Another development is that the very meaning of “democracy” is becoming very confused. The bedrock of democracy, that “the people” decide matters of public policy through elections and petitions to elected officials has taken a severe beating in recent years on many fronts. Courts have issued rulings which effectively voided the will of the voters while also often ignoring or abrogating constitutions and previous legal, political and social precedents. This phenomenon, often called “legislating from the bench” has become quite popular all over what was once known as “the free world” and has even become a growing issue here in Israel. Those who practice it often speak in lofty yet unapologetically paternalistic terms about “defending universal values” against the hapless unwashed masses who don’t know what’s in their own best interest.

The sad truth is, they have a bit of a point, as the voting public is often heart breakingly ill-equipped to make good decisions. This is because the education they receive in school about how their governments and societies work and what their responsibilities as citizens are, is pitifully inadequate. Political, social and religious leaders know this, and they unashamedly take advantage of it to manipulate voters into supporting things they probably wouldn’t support if they understood them better. The severe dysfunctionalism of traditional media outlets, the rise of social media and the parallel explosion of “fake news” and misinformation has drastically exacerbated these long-standing problems.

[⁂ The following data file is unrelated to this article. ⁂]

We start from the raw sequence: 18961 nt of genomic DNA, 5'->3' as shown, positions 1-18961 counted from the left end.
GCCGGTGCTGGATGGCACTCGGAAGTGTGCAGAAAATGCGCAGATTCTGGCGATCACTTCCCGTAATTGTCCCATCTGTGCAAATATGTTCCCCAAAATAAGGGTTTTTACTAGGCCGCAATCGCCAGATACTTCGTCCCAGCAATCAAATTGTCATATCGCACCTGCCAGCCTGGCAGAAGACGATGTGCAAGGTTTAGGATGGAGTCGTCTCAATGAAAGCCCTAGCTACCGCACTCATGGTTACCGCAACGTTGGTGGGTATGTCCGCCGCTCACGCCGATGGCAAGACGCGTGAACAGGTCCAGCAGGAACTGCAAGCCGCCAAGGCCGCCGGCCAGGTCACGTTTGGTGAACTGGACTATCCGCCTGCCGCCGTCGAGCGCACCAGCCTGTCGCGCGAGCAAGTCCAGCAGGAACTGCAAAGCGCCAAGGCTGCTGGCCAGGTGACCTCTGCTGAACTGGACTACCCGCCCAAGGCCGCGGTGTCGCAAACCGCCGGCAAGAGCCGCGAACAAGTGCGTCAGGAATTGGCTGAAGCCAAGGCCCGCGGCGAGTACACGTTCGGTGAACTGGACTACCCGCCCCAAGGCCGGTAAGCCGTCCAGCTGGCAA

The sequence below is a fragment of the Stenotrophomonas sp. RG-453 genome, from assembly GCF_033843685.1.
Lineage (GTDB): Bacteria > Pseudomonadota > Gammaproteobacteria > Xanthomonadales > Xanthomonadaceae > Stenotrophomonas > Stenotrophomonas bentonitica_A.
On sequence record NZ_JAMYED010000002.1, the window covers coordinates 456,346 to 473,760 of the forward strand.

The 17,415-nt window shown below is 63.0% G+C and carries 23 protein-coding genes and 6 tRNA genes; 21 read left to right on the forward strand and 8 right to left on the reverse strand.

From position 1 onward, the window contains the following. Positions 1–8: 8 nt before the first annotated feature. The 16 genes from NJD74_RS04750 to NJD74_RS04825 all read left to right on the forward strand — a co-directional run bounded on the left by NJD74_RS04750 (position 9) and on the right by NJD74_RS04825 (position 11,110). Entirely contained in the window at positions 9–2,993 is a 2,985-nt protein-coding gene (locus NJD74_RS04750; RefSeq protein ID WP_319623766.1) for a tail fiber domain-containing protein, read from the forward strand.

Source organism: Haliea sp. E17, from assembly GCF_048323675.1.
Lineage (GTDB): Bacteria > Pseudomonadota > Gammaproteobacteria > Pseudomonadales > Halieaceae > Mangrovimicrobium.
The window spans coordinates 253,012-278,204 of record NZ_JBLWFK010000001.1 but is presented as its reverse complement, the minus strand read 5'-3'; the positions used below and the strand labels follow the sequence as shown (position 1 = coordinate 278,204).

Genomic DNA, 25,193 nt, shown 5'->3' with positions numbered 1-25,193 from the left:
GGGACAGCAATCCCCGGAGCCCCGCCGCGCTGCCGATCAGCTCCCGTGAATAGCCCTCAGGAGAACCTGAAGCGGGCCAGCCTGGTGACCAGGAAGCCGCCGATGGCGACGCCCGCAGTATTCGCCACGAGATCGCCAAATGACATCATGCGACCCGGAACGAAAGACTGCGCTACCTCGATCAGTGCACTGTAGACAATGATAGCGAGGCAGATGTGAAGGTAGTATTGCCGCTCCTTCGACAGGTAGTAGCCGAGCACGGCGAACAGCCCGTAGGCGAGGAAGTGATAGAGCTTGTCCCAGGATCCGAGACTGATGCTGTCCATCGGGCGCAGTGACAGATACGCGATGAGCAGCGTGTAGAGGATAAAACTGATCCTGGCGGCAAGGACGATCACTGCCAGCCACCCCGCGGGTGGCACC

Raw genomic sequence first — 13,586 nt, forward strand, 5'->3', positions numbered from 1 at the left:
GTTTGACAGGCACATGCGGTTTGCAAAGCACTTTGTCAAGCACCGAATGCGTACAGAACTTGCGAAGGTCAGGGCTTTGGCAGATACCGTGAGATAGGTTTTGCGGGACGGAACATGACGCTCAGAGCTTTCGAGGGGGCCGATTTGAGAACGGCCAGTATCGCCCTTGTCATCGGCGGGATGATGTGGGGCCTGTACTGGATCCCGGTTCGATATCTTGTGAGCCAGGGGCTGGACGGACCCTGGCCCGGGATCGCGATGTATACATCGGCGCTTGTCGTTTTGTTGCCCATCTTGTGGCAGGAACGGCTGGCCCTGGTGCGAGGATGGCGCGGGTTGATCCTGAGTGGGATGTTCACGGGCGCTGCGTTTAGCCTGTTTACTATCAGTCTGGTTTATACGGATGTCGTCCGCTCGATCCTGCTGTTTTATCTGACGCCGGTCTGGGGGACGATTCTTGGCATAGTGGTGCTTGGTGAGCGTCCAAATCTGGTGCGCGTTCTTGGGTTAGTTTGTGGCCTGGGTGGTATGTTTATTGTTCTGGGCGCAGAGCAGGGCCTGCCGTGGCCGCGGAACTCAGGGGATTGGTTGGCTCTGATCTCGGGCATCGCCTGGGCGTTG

In such an environment, the efficacy of arguing that “the only true democracy in the Middle East” should be supported simply because it is in fact “the only true democracy in the Middle East” diminishes.